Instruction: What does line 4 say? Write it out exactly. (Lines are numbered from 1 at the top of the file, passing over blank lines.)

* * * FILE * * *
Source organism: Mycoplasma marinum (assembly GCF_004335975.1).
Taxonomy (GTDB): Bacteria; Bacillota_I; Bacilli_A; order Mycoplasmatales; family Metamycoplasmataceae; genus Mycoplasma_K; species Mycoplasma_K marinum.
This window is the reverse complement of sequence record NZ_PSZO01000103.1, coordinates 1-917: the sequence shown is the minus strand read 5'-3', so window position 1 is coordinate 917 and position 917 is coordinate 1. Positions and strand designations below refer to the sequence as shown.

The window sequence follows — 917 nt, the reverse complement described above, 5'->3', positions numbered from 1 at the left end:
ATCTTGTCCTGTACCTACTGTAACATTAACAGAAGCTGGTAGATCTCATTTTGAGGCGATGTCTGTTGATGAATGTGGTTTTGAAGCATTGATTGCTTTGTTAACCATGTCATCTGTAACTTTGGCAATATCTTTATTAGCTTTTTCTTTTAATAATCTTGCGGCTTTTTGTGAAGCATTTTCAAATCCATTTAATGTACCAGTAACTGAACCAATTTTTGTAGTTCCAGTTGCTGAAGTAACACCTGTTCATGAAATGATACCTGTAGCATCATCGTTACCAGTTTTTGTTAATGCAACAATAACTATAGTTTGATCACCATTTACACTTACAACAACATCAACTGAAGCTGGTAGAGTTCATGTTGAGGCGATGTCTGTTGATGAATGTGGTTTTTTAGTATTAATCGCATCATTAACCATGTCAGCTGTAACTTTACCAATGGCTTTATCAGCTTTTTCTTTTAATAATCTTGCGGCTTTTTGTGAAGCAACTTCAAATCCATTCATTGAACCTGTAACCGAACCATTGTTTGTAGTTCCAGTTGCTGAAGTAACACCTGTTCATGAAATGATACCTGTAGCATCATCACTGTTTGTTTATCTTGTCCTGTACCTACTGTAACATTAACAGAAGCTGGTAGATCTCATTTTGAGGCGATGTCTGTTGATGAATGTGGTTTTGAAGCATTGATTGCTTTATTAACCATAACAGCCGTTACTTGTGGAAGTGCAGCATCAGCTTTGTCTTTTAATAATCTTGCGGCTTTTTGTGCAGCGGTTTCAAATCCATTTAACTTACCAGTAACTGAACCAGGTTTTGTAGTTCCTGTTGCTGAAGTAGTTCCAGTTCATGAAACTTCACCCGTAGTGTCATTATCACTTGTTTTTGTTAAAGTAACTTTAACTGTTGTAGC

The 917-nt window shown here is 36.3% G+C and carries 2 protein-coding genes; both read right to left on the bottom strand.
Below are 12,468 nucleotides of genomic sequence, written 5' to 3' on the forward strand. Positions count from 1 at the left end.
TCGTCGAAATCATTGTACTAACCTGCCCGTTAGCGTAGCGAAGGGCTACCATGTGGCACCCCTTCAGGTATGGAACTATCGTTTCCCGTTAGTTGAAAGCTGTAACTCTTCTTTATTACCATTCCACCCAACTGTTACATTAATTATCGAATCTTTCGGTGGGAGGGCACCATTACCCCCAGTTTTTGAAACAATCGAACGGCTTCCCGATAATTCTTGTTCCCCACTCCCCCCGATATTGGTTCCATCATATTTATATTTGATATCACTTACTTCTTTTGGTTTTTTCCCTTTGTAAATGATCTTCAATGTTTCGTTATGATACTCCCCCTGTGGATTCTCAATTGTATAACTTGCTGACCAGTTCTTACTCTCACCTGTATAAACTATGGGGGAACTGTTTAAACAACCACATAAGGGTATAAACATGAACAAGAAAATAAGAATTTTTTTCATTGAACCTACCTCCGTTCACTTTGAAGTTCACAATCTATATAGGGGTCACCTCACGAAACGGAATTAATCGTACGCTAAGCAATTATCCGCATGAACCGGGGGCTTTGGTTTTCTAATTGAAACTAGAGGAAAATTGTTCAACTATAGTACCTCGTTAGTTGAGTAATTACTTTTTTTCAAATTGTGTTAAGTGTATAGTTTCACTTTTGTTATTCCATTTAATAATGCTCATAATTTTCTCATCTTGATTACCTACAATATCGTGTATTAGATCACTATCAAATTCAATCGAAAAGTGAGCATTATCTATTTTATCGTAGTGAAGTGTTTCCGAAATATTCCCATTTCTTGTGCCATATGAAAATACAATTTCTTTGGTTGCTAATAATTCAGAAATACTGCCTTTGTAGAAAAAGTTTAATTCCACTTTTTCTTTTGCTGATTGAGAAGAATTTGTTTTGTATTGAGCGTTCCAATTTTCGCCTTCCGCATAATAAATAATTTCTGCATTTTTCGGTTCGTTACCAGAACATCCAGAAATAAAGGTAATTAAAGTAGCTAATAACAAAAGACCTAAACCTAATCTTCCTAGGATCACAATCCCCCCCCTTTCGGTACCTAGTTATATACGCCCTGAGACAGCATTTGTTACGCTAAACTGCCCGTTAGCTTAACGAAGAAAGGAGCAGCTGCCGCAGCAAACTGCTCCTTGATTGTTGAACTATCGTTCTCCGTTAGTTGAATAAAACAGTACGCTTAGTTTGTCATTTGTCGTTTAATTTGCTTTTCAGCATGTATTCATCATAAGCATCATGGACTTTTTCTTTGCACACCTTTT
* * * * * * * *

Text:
The window sequence follows — 917 nt, the reverse complement described above, 5'->3', positions numbered from 1 at the left end: